Start a garden

Initiating a new community garden can take a lot of work and time. We’ll try to assist you by laying out the general steps needed to get a successful garden off the ground.

If you are interested in talking with someone in person about developing a community garden in the North Bay area, contact the North Bay Community Garden coalition at northbaycgc@gmail.com

The following steps are adapted from the American Community Garden Association’s guidelines
for launching a successful community garden in your neighborhood: http://communitygarden.org/docs/10stepsstart.pdf

1. ORGANIZE A MEETING OF INTERESTED PEOPLE
Determine whether a garden is really needed and wanted, what kind it should be (vegetable, flower, both,
organic?), whom it will involve and who benefits. Invite neighbors, tenants, community organizations,
gardening and horticultural societies, building superintendents (if it is at an apartment building)—in other
words, anyone who is likely to be interested.
2. FORM A PLANNING COMMITTEE
This group can be comprised of people who feel committed to the creation of the garden and have the time to
devote to it, at least at this initial stage. Choose well-organized persons as garden coordinators Form
committees to tackle specific tasks: funding and partnerships, youth activities, construction and
communication.
3. IDENTIFY ALL YOUR RESOURCES
Do a community asset assessment. What skills and resources already exist in the community that can aid in the
garden’s creation? Contact local municipal planners about possible sites, as well as horticultural societies and
other local sources of information and assistance. Look within your community for people with experience in
landscaping and gardening.
4. APPROACH A SPONSOR
Some gardens “self-support” through membership dues, but for many, a sponsor is essential for donations of
tools, seeds or money. Churches, schools, private businesses or parks and recreation departments are all
possible supporters. One garden raised money by selling “square inches” at $5 each to hundreds of sponsors.
5. CHOOSE A SITE
Consider the amount of daily sunshine (vegetables need at least six hours a day), availability of water, and soil
testing for possible pollutants. Find out who owns the land. Can the gardeners get a lease agreement for at least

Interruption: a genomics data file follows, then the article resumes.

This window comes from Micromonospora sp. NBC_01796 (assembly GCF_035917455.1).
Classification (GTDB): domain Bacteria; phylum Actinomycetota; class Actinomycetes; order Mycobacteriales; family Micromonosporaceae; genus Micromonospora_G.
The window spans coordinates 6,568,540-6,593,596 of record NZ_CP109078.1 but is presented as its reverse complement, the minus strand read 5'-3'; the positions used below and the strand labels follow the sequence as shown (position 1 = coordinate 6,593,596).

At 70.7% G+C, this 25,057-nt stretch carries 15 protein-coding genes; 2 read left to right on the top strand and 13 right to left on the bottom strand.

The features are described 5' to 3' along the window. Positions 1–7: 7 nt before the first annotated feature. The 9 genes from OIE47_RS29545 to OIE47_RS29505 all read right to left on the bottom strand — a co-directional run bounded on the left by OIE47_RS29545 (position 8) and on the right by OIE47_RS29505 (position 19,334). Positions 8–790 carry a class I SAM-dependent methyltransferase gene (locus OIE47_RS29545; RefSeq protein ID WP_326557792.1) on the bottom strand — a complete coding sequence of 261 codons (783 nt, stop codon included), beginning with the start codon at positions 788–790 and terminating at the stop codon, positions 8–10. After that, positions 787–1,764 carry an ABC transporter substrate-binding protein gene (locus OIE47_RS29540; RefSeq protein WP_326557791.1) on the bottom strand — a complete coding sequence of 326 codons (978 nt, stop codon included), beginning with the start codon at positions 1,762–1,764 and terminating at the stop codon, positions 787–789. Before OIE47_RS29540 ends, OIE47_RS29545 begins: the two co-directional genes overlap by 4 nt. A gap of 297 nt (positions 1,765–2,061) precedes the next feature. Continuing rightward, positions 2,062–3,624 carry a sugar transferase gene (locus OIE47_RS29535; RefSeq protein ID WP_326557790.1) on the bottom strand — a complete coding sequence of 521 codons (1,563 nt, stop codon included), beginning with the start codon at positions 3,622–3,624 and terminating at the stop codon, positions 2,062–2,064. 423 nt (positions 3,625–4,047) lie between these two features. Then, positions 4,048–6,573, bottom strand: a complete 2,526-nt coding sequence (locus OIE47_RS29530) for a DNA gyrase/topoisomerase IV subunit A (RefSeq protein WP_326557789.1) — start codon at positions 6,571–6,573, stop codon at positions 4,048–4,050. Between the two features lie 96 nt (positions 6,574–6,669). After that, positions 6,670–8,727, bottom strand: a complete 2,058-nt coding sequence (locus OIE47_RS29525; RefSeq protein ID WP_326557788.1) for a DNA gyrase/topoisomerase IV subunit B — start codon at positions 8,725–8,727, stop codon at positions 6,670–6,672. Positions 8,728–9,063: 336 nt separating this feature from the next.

three years? Will public liability insurance be necessary?
6. PREPARE AND DEVELOP THE SITE
In most cases, the land will need considerable preparation for planting. Organize volunteer work crews to clean
it, gather materials and decide on the design and plot arrangement.
7. ORGANIZE THE GARDEN
Members must decide how many plots are available and how they will be assigned. Allow space for storing
tools, making compost and don’t forget the pathways between plots! Plant flowers or shrubs around the
garden’s edges to promote good will with non-gardening neighbors, passersby and municipal authorities.
8. PLAN FOR CHILDREN
Consider creating a special garden just for kids–including them is essential. Children are not as interested in the
size of the harvest but rather in the process of gardening. A separate area set aside for them allows them to
explore the garden at their own speed.
9. DETERMINE RULES AND PUT THEM IN WRITING
The gardeners themselves devise the best ground rules. We are more willing to comply with rules that we have
had a hand in creating. Ground rules help gardeners to know what is expected of them. Think of it as a code of
behavior. Some examples of issues that are best dealt with by agreed upon rules are: dues, how will the money
be used? . How are plots assigned? Will gardeners share tools, meet regularly, handle basic maintenance?
10. HELP MEMBERS KEEP IN TOUCH WITH EACH OTHER
Good communication ensures a strong community garden with active participation by all. Some ways to do this
are: form a telephone tree, create an email list; install a rainproof bulletin board in the garden; have regular
celebrations. Community gardens are all about creating and strengthening communities.

 

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2 Responses to Start a garden

  1. Luke Stephenson says:

    How can I start a garden?

  2. nbcgc says:

    We’re all volunteers and still in production of the site – if you have any points you’d like to share – send them our way at northbaycgc@gmail.com 🙂

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